Scotland Yard: Bhutto killed by bomb, not bullet

The British investigators also said that the evidence indicates only one assailant in the fatal attack on the former Pakistani prime minister.

Former Pakistani Prime Minister Benazir Bhutto was killed by the impact of a suicide bomber's blast, not by gunshot, according to Scotland Yard detectives. The detectives' report, which was unveiled Friday, largely confirms the initial findings of Pakistani authorities, who have been accused by Ms. Bhutto's Pakistan People's Party (PPP) of covering up evidence.

In an official summary of the Scotland Yard report, Detective John MacBrayne writes that "all the evidence indicates that one suspect has fired the shots before detonating an improvised explosive device," though he notes that access to evidence was limited.

The task of establishing exactly what happened was complicated by the lack of an extended and detailed search of the crime scene, the absence of an autopsy, and the absence of recognised body recovery and victim identification processes. Nevertheless, the evidence that is available is sufficient for reliable conclusions to be drawn. ...
[UK Home Office pathologist Dr Nathaniel Cary] states: "The only tenable cause for the rapidly fatal head injury in this case is that it occurred as the result of impact due to the effects of the bomb blast.
"In my opinion, Mohtarma Benazir Bhutto died as a result of a severe head injury sustained as a consequence of the bomb blast and due to head impact somewhere in the escape hatch of the vehicle."

The report adds that x-rays of Bhutto's head, when taken with the accounts of those who washed her body for burial, indicates that she was not shot. In addition, the detectives found no evidence of a second assailant, despite early reports that Bhutto was attacked both by a man with a gun and a suicide bomber. The evidence, the report says, suggests the shooter and the bomber were one in the same.

The BBC writes that "the exact cause of death may help shed light on who was behind the attack. Ms Bhutto's Pakistan People's Party (PPP) has suggested that if sophisticated weaponry were used it could indicate the involvement of elements of the [Pakistani] security establishment." A lethal impact from the bomb blast would not strengthen the PPP's contention that the Pakistani government was involved.

Agence France-Presse writes that the PPP doubts Scotland Yard's findings, and still believes Bhutto was fatally shot.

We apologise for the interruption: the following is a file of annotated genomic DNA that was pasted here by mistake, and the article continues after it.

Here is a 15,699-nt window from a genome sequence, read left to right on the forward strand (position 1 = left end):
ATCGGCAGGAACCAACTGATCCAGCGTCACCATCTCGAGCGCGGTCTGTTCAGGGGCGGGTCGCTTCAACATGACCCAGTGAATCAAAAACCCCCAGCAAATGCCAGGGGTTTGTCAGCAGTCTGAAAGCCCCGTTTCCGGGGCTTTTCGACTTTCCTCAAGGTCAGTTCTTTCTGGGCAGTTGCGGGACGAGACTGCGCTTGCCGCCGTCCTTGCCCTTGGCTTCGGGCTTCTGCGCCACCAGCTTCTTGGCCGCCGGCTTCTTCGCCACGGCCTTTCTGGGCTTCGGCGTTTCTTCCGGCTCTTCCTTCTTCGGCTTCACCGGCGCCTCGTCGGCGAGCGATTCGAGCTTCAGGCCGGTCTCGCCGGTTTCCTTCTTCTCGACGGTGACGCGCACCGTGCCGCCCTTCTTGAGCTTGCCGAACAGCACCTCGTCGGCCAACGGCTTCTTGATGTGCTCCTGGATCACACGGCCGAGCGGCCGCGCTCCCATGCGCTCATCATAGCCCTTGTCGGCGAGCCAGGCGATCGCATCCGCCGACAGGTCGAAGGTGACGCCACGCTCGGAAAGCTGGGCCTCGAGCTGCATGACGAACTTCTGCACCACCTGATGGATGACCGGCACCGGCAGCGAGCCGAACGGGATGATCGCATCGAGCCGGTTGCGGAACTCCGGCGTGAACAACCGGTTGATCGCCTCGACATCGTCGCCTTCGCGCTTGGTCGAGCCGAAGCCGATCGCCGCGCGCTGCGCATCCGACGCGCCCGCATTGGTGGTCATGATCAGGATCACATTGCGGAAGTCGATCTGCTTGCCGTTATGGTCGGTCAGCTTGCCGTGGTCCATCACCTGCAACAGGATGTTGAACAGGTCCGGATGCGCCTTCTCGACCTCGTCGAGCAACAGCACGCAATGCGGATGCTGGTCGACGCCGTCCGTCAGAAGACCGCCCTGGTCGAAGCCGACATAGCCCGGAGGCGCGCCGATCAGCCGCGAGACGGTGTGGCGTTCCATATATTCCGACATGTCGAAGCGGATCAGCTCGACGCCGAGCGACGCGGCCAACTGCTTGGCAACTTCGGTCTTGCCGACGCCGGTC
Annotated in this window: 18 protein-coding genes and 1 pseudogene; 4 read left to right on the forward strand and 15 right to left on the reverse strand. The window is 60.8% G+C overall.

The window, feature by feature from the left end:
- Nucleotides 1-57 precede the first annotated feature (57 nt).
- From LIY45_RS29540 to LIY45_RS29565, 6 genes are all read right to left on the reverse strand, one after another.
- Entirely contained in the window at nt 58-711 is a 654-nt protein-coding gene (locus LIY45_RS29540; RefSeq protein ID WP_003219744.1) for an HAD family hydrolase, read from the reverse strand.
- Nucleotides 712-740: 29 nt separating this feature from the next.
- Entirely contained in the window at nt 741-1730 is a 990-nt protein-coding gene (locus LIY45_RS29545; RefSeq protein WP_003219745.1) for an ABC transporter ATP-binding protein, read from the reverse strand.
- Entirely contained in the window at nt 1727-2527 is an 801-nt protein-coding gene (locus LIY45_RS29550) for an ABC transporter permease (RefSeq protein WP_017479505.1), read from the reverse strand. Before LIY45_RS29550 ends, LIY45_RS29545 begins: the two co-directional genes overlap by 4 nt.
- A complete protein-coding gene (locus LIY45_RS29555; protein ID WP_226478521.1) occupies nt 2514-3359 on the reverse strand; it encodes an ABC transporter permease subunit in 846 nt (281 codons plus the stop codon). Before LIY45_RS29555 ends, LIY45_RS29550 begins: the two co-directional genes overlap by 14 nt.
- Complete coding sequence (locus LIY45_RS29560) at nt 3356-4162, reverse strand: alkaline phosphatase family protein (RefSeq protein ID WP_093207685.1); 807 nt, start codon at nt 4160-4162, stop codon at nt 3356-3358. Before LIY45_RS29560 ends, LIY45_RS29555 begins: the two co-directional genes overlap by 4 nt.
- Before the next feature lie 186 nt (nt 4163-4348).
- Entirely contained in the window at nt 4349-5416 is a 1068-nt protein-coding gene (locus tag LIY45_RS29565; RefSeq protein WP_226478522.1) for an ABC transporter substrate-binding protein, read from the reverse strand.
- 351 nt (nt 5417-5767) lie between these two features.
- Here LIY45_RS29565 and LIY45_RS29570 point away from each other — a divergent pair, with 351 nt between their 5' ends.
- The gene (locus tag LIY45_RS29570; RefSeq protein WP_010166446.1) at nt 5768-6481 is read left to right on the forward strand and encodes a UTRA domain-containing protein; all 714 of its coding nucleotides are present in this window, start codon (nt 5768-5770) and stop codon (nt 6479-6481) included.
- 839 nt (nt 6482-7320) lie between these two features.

"The party is still looking at the Scotland Yard report -- however, it is difficult to agree with its findings on the cause of death," Pakistan People's Party spokeswoman Sherry Rehman told AFP.

"We do believe that she was killed by an assassin's bullet," she added.

The New York Times writes that Scotland Yard's report, released just 10 days before Pakistan's upcoming parliamentary elections, is unlikely to end the accusations over Bhutto's death.

The findings are certain to be met with widespread skepticism, especially from Mrs. Bhutto's supporters who blame the government for her death, in particular Mr. Musharraf and the leading politician of the party that backs him, Pervez Elahi. They also are unlikely to calm the turmoil in the country now that the 40 days of mourning has ended.
[Bhutto's widower, Asif Ali] Zardari and his party's supporters say they believe she was shot, as do people who were riding with Ms. Bhutto when she died on Dec. 27 after her vehicle came under attack as she left a political rally in Rawalpindi.
The doctors who treated Ms. Bhutto told a member of the hospital board, an eminent lawyer, Athar Minallah, that she had most likely been shot. Ms. Bhutto's brazen killing set off days of violent protests and rioting across Pakistan. To allay public anger and to lend credibility to the investigations into the assassination plot, Mr. Musharraf invited a team of Scotland Yard forensic experts to assist Pakistani investigators in early January.

The campaign ahead of the Feb. 18 polls is entering full swing, and the PPP is gearing up now that mourning period for Bhutto has ended, reports The Christian Science Monitor. The party is planning its first campaign rally Saturday.

The Times of London notes that Britain's reliance on Pakistani cooperation in antiterrorism efforts meant that Scotland Yard was compelled to respond favorably to Musharraf's request.

The request from Islamabad was not an easy one for Sir Ian Blair, the Commissioner of the Metropolitan Police, to refuse. Almost every terrorist attack or plot against Britain in the past five years has had links to Pakistan and the al-Qaeda training camps in its tribal areas. Access to Pakistan and cooperation with its police and intelligence services is essential to Scotland Yard and the relationship can be fragile.

The release of the Scotland Yard report comes just a day after Pakistani authorities announced the arrest of two men suspected to have aided the suicide bomber who killed Bhutto. Dawn newspaper of Pakistan reports that one official said the two men, whom he described as "very important terrorists," were being interrogated by the police. The men are relatives of a man and a 15-year-old arrested in late January in connection with the attack. The teenager, Aitezaz Shah, admitted to being a back-up suicide bomber for the Bhutto attack.

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